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Wednesday, April 23, 2014

How to Make a Quilter's Ironing Board Table

I've been busy spring cleaning. One of my projects was to replace the fabric on my ironing board table. I made this ironing board table when I first started to quilt. I've recovered it twice so I decided it needed to be torn apart and recovered again.

MATERIALS:
2' x 4' MDF wood or a size to your requirement
1 1/2 yards insul-bright (heat resistant batting) required for 2' x 4' board
1 1/2 yards batting ( I used a crib size pre-packaged batting)
1 1/2 yards duck fabric
1 1/2 yards decorative fabric (this will be the final layer of your cover)
staple gun
1/4" staples and 1/2" staples
non-flammable temporary spray adhesive
scissors
small hammer

Note about MDF wood: I use steam frequently and I haven't had a problem with the wood warping.

INSTRUCTIONS:
First decide how big you want to make your ironing table. I wanted mine to be 2' x 4'. Home Depot has MDF in stock already cut to this size.



 I wanted 12 inches to extend past my table to make my work surface longer. I screwed a small board under my ironing board so that it would hold it steady to the edge of the table.


I cut the insul-bright to extend 2 1/2 inches past the edges of the board. I smoothed it down and attached the insul-bright to the bottom of the ironing table one edge at a time pulling it tight as I stapled.  I used 1/4" staples.



 I then cut the batting the same size and attached it to the table with the staple gun. Pulling it tight as I stapled.


I also wrote a note on the exposed wood on the bottom of the board specifying how much fabric I would need for recovering next time.




Next I cut a piece of duck fabric the same size and stapled it to the table. At this point I needed to switch to 1/2" staples.




This step is optional. I applied a non-flammable spray adhesive to the duck cloth then I positioned my decorative cover fabric on top. I smoothed out all the wrinkles and laid it fabric side down to allow it to set for a few minutes.



I trimmed the fabric and proceeded to staple it to the back of the board as I pulled the fabric along the way.



At the corners I stapled the fabric from both sides and stapled the fabric at the folded miter. As I stapled, I tucked the excess fabric under the folded miter.

  
Finished and ready to use for ironing. Next project will be a table skirt to hide my storage area underneath!


18 comments:

  1. Where did you purchase the insul-bright?

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  2. Joann, Fabric Depot and a zillion on line fabric perveyors all sell it.. Just check locally and you'll find it! : )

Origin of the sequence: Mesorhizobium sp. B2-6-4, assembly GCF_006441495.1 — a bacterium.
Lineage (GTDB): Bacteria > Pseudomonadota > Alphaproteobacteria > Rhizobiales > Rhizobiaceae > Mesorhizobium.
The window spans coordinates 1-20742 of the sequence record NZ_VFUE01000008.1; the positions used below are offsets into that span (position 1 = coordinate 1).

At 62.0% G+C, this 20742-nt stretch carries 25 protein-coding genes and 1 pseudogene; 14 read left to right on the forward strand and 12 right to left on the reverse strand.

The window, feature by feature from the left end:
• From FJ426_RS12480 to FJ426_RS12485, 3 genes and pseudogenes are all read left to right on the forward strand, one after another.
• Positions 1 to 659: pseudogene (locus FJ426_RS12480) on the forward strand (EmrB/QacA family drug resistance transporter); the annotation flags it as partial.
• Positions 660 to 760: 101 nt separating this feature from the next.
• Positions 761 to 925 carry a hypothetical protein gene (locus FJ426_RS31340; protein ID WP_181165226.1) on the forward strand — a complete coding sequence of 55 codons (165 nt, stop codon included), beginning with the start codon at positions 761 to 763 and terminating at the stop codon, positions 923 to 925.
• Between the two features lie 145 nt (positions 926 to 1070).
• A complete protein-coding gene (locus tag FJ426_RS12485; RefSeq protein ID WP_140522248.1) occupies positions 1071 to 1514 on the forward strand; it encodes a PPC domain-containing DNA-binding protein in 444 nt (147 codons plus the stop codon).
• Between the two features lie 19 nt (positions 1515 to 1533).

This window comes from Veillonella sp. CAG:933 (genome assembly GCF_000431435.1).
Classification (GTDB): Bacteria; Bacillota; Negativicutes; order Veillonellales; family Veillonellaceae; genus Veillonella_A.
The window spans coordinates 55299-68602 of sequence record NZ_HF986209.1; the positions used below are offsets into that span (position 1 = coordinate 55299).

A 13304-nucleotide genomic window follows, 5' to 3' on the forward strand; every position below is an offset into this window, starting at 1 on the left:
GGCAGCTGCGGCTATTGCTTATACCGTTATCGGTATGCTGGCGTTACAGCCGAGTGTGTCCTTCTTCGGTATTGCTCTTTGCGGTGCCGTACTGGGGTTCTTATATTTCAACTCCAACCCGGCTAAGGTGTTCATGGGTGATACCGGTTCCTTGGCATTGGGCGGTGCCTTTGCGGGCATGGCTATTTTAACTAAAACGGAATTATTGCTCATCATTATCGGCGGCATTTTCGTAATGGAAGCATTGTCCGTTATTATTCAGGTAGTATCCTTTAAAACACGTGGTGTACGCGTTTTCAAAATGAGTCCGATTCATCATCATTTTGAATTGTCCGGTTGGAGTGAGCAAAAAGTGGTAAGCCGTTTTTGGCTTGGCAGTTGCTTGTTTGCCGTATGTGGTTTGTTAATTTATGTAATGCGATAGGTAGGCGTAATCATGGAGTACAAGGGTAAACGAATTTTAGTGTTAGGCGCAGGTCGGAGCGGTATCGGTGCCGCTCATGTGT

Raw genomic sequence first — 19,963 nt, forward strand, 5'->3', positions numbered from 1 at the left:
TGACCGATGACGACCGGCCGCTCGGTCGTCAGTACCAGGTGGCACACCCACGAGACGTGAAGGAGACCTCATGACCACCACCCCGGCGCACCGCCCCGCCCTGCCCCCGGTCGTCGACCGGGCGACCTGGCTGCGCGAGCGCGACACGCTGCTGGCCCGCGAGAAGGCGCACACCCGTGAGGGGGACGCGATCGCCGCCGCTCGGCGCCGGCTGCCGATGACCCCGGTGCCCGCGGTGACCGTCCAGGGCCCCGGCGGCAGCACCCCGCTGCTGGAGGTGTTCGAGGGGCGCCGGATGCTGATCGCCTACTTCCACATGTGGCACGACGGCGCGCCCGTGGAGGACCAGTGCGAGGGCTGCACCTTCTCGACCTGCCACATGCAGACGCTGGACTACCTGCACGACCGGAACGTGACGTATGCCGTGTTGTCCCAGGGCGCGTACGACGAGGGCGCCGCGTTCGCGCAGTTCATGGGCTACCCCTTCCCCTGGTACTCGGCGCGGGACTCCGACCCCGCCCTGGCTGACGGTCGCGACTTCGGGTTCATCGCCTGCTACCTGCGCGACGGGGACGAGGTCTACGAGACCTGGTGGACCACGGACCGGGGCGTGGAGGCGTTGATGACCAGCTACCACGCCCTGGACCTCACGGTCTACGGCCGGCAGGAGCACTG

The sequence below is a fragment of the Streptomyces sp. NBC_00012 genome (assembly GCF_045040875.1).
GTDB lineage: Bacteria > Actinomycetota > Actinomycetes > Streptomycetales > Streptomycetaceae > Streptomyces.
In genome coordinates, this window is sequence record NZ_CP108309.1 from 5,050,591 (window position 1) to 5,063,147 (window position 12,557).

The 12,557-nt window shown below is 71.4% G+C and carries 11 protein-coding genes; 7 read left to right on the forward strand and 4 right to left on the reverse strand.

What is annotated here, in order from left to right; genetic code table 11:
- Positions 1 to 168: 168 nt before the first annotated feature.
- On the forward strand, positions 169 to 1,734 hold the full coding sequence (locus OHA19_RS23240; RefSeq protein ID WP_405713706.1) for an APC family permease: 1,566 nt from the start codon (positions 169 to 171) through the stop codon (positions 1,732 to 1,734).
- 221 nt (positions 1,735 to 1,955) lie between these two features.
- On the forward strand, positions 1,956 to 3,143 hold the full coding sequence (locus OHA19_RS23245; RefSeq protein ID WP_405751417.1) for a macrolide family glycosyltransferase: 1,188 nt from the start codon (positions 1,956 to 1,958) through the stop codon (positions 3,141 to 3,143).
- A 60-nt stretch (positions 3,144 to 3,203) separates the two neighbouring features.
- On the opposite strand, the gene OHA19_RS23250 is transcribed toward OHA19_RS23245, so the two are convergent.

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  3. Where did you get your shelving unit and what are the measurements of that unit?

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  4. The board actually sits on top of a table, see the third picture in my blog. I used a wire shelving unit I bought at Meijer. That sits under the 12 inch over hang to prop it up.

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  5. Sorry for the silly question. What is "duck" fabric? I have never heard of that before. Thanks from Australia

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    Replies
    1. duck canvas, is a heavy, plain woven cotton fabric. Duck canvas differs from plain canvas in that the threads in the former are more tightly woven.

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  6. Why so many layers? I had saw another demo for a big ironing surface and it was only batting and the duck cloth. I made it and it has worked great. So I was just wondering if there are any advantages to more layers...

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    Replies
    1. Just my personal preference. I also use it as a work surface. I like the extra thickness so I can stick pins or embroidery needles in it.

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  7. Does this stay in place well and not shift as you are moving fabric around to iron? I've seen where others place the small wooden bar around all 4 sides. I assumed it was to keep the board from shifting around when Ironing large yardage.

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    Replies
    1. It it is heavy wood so it doesn't shift much. The wood bracket underneath does stay snug against the table. It does slip sometimes when I lean against the long side when ironing but ironing long fabric doesn't make it shift. Could put an extra piece of wood at a right angle on the side you stand to iron to eliminate that shift. Good question.

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  8. Wonderful idea! May I ask the dimensions of the table/tables you used to support the ironing board top - height & width? Do you have the table/tables on locking casters to make everything moveable? Are the shelves I see in the pictures a part of the table or separate shelving you keep under the table?
    Thank you so much for your tutorial. You did a great job with pictures & instructions. I am currently remodeling my sewing studio space & would love to have a large quilting ironing board like yours.

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  9. I can't really tell which end you added the extra board to underneath..But your photos are great

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  10. Shouldn't the batting be under insul brite batting since regular batting can burn?

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    Replies
    1. Not if the batting is 100% cotton like the batting shown in the picture. It won’t burn and is used as a layer in many standard commercial padded ironing board covers.

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  11. This comment has been removed by the author.

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